Smugglivus Smugglivus Guest Author

Smugglivus 2013 Guest Author: Stephanie Kuehn

Welcome to Smugglivus 2013! Throughout this month, we will have daily guests – authors and bloggers alike – looking back at their favorite reads of 2013, and looking forward to events and upcoming books in 2014.

Who: Stephanie Kuehn, author of YA psychological thriller/mystery novel Charm and Strange (which Ana read and loved this year) – and which is now a finalist for the 2014 William C. Morris Award!

Stephanie Kuehn Charm and Strange

Please give a warm welcome to Stephanie, everyone!

What do the books we love say about us?

Like interpreting my own personal Rorschach test, I’ve been reflecting on my favorite reads from the past year, trying to mine the meaning behind my taste. Why do I read what I read? What do I look for in a story? For me, I think, the answer is philosophy and psychology. I am interested in both. More than relationships or the world around us, what fascinates me is analysis of the self. In that way, perhaps, I am self-centered.

I also enjoy books that make me uncomfortable. Moral ambiguity intrigues me far more than essentialism, and the stories I’m drawn to are unafraid to remind me of the darkness within. I believe that in our hearts and minds, every one of us holds biases and judgments that are unfair or self-serving; that we are all sometimes cruel and petty and spiteful; and that we all lie about these things, to ourselves and to others. Of course, these qualities don’t have to define us or be the core of our humanity. But sometimes they do. And sometimes they are.

Below are four books I read this year that gripped me with their willingness to explore the baser realms of the human psyche, as well as their complexity and resistance to easy answers. But even in their darkness, these stories are not lurid or cynical (The Visit might be the one exception). All are full of compassion, ripe with beauty and truth. I’ve included my favorite quote from each.

We All Fall Down by Robert Cormier

We All Fall Down

Cormier is known for his bleak stories about meek, underdog boys who are abused or exploited or corrupted by systems that reward cruelty toward others. But We All Fall Down is different. It’s probably the closest thing to a teen version of A Clockwork Orange that I’ve read, although to me it’s almost harsher to read because it’s real. There’s no allegory to distance the message. The main character, Buddy, isn’t a victim of random violence—he’s the perpetrator. And while he’s certainly caught in forces and smothering social dynamics that influence his behavior, he has agency in his actions and has to live with this. But how? Is redemption his to find? Can you let others trust you when you can’t even trust yourself?  What do you do when what makes you sick is yourself?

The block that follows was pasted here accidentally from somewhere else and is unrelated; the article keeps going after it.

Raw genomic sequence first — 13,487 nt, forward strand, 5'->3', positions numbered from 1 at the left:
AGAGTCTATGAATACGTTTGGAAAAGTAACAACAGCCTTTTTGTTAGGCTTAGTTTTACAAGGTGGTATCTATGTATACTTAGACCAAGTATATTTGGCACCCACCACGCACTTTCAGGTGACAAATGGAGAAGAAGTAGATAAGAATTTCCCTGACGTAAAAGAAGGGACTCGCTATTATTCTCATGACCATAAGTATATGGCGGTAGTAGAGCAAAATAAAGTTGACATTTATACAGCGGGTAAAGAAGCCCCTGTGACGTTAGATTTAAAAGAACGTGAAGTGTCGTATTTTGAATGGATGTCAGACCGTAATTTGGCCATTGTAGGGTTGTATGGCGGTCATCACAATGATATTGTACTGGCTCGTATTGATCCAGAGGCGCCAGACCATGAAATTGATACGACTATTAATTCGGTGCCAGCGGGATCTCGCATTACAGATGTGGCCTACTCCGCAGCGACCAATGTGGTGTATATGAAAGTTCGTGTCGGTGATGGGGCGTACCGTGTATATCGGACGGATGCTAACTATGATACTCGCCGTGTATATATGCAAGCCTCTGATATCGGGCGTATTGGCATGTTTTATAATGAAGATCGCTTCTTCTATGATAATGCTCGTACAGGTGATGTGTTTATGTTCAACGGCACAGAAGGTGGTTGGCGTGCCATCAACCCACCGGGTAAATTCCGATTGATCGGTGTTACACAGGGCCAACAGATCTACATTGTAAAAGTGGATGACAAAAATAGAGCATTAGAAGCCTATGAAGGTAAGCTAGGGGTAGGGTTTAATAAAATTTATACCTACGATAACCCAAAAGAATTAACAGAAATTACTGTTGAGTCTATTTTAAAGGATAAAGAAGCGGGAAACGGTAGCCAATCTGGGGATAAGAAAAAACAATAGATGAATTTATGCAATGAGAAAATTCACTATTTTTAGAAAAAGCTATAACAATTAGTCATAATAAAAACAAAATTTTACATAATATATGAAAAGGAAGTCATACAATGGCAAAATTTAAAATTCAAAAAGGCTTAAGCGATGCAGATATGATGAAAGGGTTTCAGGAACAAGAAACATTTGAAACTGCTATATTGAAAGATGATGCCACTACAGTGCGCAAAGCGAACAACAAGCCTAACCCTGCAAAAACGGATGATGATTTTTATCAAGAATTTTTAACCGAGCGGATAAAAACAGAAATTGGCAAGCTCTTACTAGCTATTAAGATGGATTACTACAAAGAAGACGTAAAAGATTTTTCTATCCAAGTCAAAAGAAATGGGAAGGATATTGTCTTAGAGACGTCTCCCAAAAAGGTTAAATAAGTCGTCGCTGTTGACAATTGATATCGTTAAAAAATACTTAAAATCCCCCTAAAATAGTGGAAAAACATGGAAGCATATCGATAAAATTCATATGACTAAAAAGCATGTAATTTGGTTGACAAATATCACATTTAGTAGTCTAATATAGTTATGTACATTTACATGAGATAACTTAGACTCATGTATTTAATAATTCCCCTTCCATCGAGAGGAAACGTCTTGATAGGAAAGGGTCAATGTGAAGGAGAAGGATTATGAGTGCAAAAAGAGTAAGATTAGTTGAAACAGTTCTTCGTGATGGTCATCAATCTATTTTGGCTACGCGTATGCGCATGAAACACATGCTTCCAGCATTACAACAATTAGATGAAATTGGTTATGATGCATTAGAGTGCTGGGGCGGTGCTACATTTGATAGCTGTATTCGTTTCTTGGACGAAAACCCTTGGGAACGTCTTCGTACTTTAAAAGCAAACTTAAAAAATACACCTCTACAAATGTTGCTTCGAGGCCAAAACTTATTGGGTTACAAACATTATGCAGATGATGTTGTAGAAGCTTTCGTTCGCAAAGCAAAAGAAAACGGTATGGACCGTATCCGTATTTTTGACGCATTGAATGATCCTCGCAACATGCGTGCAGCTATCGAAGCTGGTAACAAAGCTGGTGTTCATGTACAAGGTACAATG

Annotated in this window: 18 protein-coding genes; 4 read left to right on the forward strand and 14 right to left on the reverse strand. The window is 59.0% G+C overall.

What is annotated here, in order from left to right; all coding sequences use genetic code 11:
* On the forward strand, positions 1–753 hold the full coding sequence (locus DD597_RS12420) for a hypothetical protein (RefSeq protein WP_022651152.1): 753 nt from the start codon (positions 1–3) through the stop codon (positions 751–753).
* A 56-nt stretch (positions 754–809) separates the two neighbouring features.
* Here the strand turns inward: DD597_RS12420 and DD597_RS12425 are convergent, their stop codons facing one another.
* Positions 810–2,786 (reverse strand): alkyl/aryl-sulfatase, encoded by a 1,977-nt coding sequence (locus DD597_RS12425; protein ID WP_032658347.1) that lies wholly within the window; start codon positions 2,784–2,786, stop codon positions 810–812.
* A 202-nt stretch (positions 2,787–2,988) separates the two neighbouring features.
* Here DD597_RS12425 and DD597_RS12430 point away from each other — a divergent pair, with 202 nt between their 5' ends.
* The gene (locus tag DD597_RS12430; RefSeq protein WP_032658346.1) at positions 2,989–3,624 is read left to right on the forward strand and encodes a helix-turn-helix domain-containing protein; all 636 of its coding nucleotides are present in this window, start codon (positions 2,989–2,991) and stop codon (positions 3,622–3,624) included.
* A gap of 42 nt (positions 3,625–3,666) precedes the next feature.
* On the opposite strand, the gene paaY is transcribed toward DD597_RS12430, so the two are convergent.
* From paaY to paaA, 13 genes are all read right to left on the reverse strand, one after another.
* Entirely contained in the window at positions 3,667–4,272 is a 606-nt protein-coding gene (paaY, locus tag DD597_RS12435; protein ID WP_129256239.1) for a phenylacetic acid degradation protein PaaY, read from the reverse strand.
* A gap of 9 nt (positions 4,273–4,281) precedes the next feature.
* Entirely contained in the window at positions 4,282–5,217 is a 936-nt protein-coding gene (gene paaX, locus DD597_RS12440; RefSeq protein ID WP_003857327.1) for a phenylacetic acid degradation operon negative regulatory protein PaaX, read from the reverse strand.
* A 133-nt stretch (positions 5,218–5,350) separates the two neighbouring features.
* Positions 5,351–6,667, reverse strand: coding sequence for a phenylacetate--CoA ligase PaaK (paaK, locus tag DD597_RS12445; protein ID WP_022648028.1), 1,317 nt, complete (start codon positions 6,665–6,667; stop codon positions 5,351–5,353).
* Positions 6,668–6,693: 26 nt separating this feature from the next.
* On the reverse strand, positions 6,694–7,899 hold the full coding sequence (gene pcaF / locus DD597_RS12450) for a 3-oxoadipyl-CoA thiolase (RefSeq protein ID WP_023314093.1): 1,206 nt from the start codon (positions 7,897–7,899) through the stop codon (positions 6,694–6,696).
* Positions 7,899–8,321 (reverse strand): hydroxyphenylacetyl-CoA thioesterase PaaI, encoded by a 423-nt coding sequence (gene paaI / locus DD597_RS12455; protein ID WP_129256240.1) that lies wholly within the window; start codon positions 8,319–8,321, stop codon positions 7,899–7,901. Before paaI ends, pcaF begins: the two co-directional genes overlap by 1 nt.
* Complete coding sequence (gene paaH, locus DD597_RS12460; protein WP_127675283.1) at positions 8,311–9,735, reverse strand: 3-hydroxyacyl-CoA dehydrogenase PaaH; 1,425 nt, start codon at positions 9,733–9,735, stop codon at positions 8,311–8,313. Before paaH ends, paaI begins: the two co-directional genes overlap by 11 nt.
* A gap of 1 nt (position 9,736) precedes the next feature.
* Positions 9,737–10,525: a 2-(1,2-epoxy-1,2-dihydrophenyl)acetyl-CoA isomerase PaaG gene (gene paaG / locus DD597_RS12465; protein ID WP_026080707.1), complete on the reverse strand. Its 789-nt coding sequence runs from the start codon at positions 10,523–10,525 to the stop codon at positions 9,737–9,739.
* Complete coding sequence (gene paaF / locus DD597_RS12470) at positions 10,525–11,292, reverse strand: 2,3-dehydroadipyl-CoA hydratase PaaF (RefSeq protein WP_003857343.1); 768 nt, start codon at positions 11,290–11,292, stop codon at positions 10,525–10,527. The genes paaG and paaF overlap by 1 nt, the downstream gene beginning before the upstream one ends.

“Maybe it isn’t crap after all,” Harry said. “Because we all fall down, don’t we?” His voice dry, sharp as ice cubes clinking.

The Visit by Friedrich Dürrenmatt


This strange stylized darkly comedic play by Friedrich Dürrenmatt is more an exercise in groupthink, personal justice, and psychological manipulation than anything else. Guellen is an impoverished dying town in rural Switzerland. When Claire Zachanassian returns to the place of her childhood an eccentric billionaire, she offers a deal to the desperate townspeople: murder the man who hurt her in her youth—now a beloved storekeeper—and she will pay off the town debt and then some. The townspeople are horrified and reject her offer…until their beloved storekeeper is out of earshot, that is.

MAYOR: Madam Zachanassian: you forget, this is Europe. You forget, we are not savages. In the name of all the citizens of Guellen, I reject your offer; and I reject it in the name of humanity. We would rather have poverty than blood on our hands.

        (huge applause)


All Our Pretty Songs by Sarah McCarry

All Our Pretty Songs

The gorgeous lyrical story of two teenage girls living in the Pacific Northwest in the nineties, All Our Pretty Songs is an ode to the fierce power of friendship. With magic, mythology, and beautiful prose, McCarry perfectly captures the way close kinship can bring out such aching and dangerous wanting, because what we are drawn to in others is often what we feel is lacking in ourselves. Sometimes to love is to lessen oneself. Sometimes to love is an act of self-loathing. But sometimes…sometimes love is transcendent. My suggestion: Read this while listening to Liz Phair’s “Mesmerizing.”

Who among us has not wanted to be transformed? I had lived all my life among extraordinary people, and some nights, I would fall asleep wishing to wake up worthy of them. 

Black Helicopters by Blythe Woolston

Black Helicopters

I read this book in one sitting. Then I read it again. It’s short, tense, masterful, and devastating. Following young Valkyrie White, whose family and way of life have been destroyed by forces far greater than her, as she prepares for her moment of vengeance and sacrifice, Woolston reminds us that righteousness is a matter of perspective. Always.

“This is the queen,” says Da. “She can move all of these ways.” He slides the piece along the board, back and forth, side-to-side, corner-to-corner. “She is the most powerful piece on the board.”

Thank you so much for having me! Happy holidays and happy reading.

Thank you, Stephanie!

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